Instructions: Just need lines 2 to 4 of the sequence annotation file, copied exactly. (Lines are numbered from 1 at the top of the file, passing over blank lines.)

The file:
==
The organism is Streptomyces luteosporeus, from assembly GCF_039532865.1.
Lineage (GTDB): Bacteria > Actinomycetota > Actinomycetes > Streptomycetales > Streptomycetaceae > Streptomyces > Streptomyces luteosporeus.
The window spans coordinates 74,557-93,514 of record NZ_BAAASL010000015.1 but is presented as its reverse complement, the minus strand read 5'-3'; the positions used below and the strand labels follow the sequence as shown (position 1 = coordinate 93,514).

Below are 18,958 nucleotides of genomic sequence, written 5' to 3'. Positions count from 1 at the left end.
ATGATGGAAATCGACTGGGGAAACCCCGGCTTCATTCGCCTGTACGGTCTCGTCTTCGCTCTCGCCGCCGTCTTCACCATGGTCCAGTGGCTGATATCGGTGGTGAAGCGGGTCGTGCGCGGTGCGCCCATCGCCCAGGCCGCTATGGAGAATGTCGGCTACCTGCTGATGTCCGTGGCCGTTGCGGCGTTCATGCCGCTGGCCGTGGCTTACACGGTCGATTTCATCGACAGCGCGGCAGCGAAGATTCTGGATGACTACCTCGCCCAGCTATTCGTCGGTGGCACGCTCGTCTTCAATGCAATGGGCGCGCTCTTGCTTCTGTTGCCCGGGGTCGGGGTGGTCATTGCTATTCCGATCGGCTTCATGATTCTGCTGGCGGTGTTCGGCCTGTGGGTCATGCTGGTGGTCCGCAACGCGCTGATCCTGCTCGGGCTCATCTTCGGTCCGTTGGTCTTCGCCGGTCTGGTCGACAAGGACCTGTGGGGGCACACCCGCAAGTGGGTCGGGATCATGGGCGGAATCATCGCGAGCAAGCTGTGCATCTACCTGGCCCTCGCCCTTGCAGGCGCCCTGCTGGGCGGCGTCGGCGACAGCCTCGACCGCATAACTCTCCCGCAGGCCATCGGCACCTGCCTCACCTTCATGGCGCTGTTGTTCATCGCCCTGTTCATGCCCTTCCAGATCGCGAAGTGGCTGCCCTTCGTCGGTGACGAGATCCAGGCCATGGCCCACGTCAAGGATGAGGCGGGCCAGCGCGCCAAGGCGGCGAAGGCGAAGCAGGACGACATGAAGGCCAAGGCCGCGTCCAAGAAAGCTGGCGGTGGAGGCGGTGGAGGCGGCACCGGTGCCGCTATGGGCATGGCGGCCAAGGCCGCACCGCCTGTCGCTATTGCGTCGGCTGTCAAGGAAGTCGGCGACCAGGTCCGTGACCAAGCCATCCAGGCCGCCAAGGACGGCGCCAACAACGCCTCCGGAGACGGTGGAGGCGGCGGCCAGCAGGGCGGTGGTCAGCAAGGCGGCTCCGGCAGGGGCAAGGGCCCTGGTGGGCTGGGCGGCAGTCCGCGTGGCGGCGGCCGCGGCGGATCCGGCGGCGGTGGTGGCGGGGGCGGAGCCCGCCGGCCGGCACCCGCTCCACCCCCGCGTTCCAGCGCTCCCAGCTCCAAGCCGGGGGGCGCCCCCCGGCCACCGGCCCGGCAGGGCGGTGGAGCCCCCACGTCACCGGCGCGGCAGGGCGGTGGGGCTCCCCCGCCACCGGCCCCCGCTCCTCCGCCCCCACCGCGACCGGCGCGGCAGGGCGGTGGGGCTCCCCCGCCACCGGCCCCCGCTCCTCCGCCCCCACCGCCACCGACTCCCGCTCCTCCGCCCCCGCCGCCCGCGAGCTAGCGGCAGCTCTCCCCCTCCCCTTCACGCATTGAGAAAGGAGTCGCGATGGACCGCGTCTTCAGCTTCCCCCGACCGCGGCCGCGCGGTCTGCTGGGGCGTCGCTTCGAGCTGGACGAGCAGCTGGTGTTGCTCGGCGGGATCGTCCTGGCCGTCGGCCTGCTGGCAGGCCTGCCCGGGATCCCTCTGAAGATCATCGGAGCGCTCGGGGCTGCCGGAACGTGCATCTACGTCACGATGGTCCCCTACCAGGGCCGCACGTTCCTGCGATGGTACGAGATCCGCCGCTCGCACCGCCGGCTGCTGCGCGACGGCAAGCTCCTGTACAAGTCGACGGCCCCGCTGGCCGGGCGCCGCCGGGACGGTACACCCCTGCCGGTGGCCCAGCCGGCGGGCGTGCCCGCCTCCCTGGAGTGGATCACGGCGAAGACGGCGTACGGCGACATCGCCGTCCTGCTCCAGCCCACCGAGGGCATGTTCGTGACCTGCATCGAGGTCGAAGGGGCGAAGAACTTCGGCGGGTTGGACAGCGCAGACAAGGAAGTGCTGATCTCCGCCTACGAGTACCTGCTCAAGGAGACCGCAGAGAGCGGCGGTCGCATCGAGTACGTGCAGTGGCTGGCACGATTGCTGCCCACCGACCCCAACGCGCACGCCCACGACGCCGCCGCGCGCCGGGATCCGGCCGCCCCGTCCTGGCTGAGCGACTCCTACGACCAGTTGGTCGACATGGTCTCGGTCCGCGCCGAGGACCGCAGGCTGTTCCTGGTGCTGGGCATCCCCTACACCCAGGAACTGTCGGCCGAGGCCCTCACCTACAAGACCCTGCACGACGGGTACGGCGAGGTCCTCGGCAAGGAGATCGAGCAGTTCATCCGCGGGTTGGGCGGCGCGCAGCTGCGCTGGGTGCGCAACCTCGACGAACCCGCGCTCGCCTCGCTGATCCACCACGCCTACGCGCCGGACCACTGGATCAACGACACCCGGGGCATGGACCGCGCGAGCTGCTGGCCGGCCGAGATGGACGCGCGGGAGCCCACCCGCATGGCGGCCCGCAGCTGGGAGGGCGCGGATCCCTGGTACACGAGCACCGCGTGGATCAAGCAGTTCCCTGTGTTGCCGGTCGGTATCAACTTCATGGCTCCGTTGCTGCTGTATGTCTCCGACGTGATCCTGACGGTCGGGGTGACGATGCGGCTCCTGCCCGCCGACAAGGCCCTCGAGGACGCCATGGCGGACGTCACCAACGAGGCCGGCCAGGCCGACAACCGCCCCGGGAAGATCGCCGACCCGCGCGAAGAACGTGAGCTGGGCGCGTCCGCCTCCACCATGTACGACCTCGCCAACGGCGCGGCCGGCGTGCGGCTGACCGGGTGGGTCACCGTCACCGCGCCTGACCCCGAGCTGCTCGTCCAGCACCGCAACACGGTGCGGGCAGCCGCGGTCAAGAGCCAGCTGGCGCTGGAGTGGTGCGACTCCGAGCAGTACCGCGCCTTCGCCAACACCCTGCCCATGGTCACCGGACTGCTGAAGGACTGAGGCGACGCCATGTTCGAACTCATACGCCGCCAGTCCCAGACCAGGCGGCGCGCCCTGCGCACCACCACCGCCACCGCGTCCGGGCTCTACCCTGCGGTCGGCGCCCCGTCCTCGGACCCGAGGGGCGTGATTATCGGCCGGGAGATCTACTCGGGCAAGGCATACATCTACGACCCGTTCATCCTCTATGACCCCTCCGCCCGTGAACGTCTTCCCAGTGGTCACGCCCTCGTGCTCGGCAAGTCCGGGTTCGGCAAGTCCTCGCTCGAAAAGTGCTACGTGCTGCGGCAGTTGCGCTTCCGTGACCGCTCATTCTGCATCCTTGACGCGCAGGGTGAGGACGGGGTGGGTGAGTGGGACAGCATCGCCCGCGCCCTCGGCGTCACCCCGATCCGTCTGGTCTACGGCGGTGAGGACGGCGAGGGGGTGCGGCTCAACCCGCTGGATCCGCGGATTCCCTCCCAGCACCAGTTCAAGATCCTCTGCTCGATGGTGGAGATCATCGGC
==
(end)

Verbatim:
Lineage (GTDB): Bacteria > Actinomycetota > Actinomycetes > Streptomycetales > Streptomycetaceae > Streptomyces > Streptomyces luteosporeus.
The window spans coordinates 74,557-93,514 of record NZ_BAAASL010000015.1 but is presented as its reverse complement, the minus strand read 5'-3'; the positions used below and the strand labels follow the sequence as shown (position 1 = coordinate 93,514).

Below are 18,958 nucleotides of genomic sequence, written 5' to 3'. Positions count from 1 at the left end.